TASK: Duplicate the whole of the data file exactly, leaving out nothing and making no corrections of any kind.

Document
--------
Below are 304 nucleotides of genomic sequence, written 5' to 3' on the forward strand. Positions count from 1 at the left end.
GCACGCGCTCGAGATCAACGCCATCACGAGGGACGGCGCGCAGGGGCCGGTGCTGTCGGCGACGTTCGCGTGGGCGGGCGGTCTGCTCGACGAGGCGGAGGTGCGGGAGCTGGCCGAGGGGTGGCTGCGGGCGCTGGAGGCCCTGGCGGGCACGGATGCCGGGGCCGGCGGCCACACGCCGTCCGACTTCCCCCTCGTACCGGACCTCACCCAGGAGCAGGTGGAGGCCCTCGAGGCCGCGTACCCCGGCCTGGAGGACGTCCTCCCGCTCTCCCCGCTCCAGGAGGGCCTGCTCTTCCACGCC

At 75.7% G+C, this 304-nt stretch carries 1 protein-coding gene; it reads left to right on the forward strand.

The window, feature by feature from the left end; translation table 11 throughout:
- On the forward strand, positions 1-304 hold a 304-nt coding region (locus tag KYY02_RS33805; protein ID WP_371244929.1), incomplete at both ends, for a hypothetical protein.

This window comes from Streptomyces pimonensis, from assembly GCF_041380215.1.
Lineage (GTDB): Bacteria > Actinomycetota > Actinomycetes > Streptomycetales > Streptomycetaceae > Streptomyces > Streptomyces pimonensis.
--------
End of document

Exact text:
Below are 304 nucleotides of genomic sequence, written 5' to 3' on the forward strand. Positions count from 1 at the left end.
GCACGCGCTCGAGATCAACGCCATCACGAGGGACGGCGCGCAGGGGCCGGTGCTGTCGGCGACGTTCGCGTGGGCGGGCGGTCTGCTCGACGAGGCGGAGGTGCGGGAGCTGGCCGAGGGGTGGCTGCGGGCGCTGGAGGCCCTGGCGGGCACGGATGCCGGGGCCGGCGGCCACACGCCGTCCGACTTCCCCCTCGTACCGGACCTCACCCAGGAGCAGGTGGAGGCCCTCGAGGCCGCGTACCCCGGCCTGGAGGACGTCCTCCCGCTCTCCCCGCTCCAGGAGGGCCTGCTCTTCCACGCC

At 75.7% G+C, this 304-nt stretch carries 1 protein-coding gene; it reads left to right on the forward strand.

The window, feature by feature from the left end; translation table 11 throughout:
- On the forward strand, positions 1-304 hold a 304-nt coding region (locus tag KYY02_RS33805; protein ID WP_371244929.1), incomplete at both ends, for a hypothetical protein.

This window comes from Streptomyces pimonensis, from assembly GCF_041380215.1.
Lineage (GTDB): Bacteria > Actinomycetota > Actinomycetes > Streptomycetales > Streptomycetaceae > Streptomyces > Streptomyces pimonensis.